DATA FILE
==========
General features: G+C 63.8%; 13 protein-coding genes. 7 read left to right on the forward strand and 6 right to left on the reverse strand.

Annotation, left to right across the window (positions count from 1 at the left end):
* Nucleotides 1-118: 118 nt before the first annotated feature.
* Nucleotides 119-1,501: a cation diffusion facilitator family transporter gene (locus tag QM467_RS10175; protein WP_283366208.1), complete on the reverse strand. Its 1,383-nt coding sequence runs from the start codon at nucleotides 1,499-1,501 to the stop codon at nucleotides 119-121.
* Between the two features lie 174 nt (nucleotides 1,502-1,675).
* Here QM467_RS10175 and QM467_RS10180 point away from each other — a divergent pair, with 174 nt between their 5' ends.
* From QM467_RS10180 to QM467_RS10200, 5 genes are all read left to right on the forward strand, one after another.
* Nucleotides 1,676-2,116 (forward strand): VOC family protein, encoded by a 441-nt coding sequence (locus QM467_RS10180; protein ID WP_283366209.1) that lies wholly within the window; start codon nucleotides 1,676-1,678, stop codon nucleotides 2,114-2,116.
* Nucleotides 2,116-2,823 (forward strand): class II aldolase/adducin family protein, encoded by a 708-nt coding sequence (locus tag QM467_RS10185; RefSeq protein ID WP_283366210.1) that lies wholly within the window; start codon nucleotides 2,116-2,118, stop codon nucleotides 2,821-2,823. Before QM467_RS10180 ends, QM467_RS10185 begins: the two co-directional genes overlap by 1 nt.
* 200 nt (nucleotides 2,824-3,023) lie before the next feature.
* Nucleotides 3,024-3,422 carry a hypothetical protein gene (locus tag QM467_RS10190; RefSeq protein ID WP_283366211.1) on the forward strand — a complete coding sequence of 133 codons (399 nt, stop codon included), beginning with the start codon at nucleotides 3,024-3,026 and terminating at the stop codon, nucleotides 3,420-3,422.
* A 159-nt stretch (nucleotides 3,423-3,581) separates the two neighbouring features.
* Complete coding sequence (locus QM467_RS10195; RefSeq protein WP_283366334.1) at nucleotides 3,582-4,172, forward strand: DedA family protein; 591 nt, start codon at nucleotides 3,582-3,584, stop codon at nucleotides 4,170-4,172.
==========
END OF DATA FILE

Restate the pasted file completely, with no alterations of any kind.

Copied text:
General features: G+C 63.8%; 13 protein-coding genes. 7 read left to right on the forward strand and 6 right to left on the reverse strand.

Annotation, left to right across the window (positions count from 1 at the left end):
* Nucleotides 1-118: 118 nt before the first annotated feature.
* Nucleotides 119-1,501: a cation diffusion facilitator family transporter gene (locus tag QM467_RS10175; protein WP_283366208.1), complete on the reverse strand. Its 1,383-nt coding sequence runs from the start codon at nucleotides 1,499-1,501 to the stop codon at nucleotides 119-121.
* Between the two features lie 174 nt (nucleotides 1,502-1,675).
* Here QM467_RS10175 and QM467_RS10180 point away from each other — a divergent pair, with 174 nt between their 5' ends.
* From QM467_RS10180 to QM467_RS10200, 5 genes are all read left to right on the forward strand, one after another.
* Nucleotides 1,676-2,116 (forward strand): VOC family protein, encoded by a 441-nt coding sequence (locus QM467_RS10180; protein ID WP_283366209.1) that lies wholly within the window; start codon nucleotides 1,676-1,678, stop codon nucleotides 2,114-2,116.
* Nucleotides 2,116-2,823 (forward strand): class II aldolase/adducin family protein, encoded by a 708-nt coding sequence (locus tag QM467_RS10185; RefSeq protein ID WP_283366210.1) that lies wholly within the window; start codon nucleotides 2,116-2,118, stop codon nucleotides 2,821-2,823. Before QM467_RS10180 ends, QM467_RS10185 begins: the two co-directional genes overlap by 1 nt.
* 200 nt (nucleotides 2,824-3,023) lie before the next feature.
* Nucleotides 3,024-3,422 carry a hypothetical protein gene (locus tag QM467_RS10190; RefSeq protein ID WP_283366211.1) on the forward strand — a complete coding sequence of 133 codons (399 nt, stop codon included), beginning with the start codon at nucleotides 3,024-3,026 and terminating at the stop codon, nucleotides 3,420-3,422.
* A 159-nt stretch (nucleotides 3,423-3,581) separates the two neighbouring features.
* Complete coding sequence (locus QM467_RS10195; RefSeq protein WP_283366334.1) at nucleotides 3,582-4,172, forward strand: DedA family protein; 591 nt, start codon at nucleotides 3,582-3,584, stop codon at nucleotides 4,170-4,172.